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Origin of the name Abrahamson


     If you wish to dive in right away please continue to the next page or click on the index link above or the following links. The index is on three pages  A to Joh - Jon to Pena - Pers to W.

General Stuff and Nuts & Bolts

     This genealogy is in a formatt called Register style and was originally used by The New England Historical and Genealogical Register. This publication is put out by the New England Historic and Genealogical Society. The oldest or earliest ancestor receives the number one. All of his children get a Roman numeral according to the order of their birth. Any of his children who have children are given another number that is to the left of the Roman numeral. This means that their is more information about this person in the next generation and it would list their spouse and children. After the first generation, the first name of that person's father, grandfather, etc. will be in parentheses. In front of the name will be the number of that person in this genealogy. A superscript number is after the name. This will indicate the generation of that person as counted from the original ancestor. This method may seem difficult to follow at first but it is really very simple and will become easier with a little practice. There are other variations on this format but they are basically the same.
      I have tried to add some background information on the people. Something to make the people come alive rather than a dull monotonous list of people, dates and places. At this time there is not nearly enough of these personal stories and biographies but I hope to add more in the future. Janet Pinnerud Novak was kind enough to let me use a copy of her article "Thoughts From A Country Gal." She had interviewed her mother about her early life and had added some of her own memories to it. This kind of material adds greatly to this genealogy and all of our family histories. If you wish to share them with us please send them to me. Any additional information will be welcomed and may lead to new additions to this genealogy. In its present state some of the text is just notes taken from obituaries or parish records and censuses and is in a rough form. Other parts are personal stories and information from interviews and is in a more finished form. Some of the text is written in a more formal manner and others are more personal. Mostly this is due to the type of information available on that person. I also am constantly going over the material and making additions or corrections.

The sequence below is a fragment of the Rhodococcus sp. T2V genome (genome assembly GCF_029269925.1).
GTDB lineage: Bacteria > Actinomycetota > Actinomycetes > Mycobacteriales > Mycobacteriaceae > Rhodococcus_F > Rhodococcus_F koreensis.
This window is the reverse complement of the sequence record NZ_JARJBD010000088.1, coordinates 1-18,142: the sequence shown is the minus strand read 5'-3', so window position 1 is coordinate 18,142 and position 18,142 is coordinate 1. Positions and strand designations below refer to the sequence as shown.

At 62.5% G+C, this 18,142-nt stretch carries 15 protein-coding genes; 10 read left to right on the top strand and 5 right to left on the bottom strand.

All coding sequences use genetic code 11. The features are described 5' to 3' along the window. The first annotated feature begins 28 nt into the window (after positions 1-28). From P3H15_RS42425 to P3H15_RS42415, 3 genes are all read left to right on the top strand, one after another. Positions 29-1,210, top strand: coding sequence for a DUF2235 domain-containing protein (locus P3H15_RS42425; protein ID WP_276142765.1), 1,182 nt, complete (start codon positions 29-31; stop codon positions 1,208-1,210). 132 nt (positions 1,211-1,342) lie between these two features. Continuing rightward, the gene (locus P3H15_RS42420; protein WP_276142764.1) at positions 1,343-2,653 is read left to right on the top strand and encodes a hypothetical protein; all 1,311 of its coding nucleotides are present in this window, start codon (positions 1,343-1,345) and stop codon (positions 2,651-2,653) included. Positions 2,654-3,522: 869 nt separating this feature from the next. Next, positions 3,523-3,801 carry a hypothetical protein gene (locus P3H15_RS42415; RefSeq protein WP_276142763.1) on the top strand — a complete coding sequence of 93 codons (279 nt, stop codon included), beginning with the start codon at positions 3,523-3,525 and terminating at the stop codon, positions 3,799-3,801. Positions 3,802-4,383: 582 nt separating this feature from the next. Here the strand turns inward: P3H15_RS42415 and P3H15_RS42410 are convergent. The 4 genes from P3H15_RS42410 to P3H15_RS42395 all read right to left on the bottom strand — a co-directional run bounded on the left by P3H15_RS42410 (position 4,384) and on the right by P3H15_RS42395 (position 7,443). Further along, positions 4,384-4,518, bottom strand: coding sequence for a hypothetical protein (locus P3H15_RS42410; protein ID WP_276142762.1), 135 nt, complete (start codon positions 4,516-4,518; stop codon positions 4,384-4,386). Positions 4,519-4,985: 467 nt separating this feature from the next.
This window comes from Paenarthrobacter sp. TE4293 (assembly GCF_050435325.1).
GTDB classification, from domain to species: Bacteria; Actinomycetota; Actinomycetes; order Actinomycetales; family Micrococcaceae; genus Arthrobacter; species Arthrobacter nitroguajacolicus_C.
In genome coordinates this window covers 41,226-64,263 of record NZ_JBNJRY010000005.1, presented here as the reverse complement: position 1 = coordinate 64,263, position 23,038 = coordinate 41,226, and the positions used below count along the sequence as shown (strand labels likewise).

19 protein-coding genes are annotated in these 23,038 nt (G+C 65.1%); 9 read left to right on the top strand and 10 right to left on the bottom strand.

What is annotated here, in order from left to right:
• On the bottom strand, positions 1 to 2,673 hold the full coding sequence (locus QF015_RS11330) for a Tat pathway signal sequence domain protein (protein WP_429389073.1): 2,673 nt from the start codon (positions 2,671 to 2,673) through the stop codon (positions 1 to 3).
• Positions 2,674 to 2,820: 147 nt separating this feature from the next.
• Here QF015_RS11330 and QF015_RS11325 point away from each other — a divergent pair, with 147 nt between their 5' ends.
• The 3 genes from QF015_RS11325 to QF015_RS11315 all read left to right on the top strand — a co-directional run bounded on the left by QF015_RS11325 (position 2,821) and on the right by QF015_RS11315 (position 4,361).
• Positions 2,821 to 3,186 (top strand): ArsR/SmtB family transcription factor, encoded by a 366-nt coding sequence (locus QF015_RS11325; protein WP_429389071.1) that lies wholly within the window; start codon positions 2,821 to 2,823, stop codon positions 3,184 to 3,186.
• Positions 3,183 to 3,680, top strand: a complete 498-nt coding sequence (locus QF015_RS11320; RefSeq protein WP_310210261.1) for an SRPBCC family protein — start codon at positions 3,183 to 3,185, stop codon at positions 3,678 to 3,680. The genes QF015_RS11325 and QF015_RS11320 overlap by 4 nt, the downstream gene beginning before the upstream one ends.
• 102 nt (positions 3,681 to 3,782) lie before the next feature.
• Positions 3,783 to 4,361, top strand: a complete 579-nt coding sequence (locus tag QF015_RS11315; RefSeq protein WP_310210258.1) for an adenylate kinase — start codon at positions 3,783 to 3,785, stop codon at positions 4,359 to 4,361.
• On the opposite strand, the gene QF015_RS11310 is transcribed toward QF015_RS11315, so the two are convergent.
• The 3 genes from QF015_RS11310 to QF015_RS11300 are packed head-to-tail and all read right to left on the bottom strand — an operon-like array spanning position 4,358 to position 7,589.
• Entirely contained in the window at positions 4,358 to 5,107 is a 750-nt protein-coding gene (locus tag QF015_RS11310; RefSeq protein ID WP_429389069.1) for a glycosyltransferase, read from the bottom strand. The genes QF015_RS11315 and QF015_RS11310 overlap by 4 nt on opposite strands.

The internet has become a valuable source of information and publication. Genealogical groups, societies, individuals, state and national archives of a number of different countries have transcribed many thousands of documents and books and posted them on their web sites. Your are now able to search census, immigration, land, parish records from Norway and Sweden from the comfort of your own home. The Family History Library has the compete U.S. 1880 Census along with the 1881 British and Canadian Census available on line. There is a project at rootsweb to transcribe all of the U.S. Census material and put it on line. Some states have limited birth, death and marriage records or indexes available on line. Depending on what U.S. county your are researching some of them have all their historical and genealogical records or indexes are available. More and more is being transcribed and posted everyday. There is no limit to what might come of this for future research.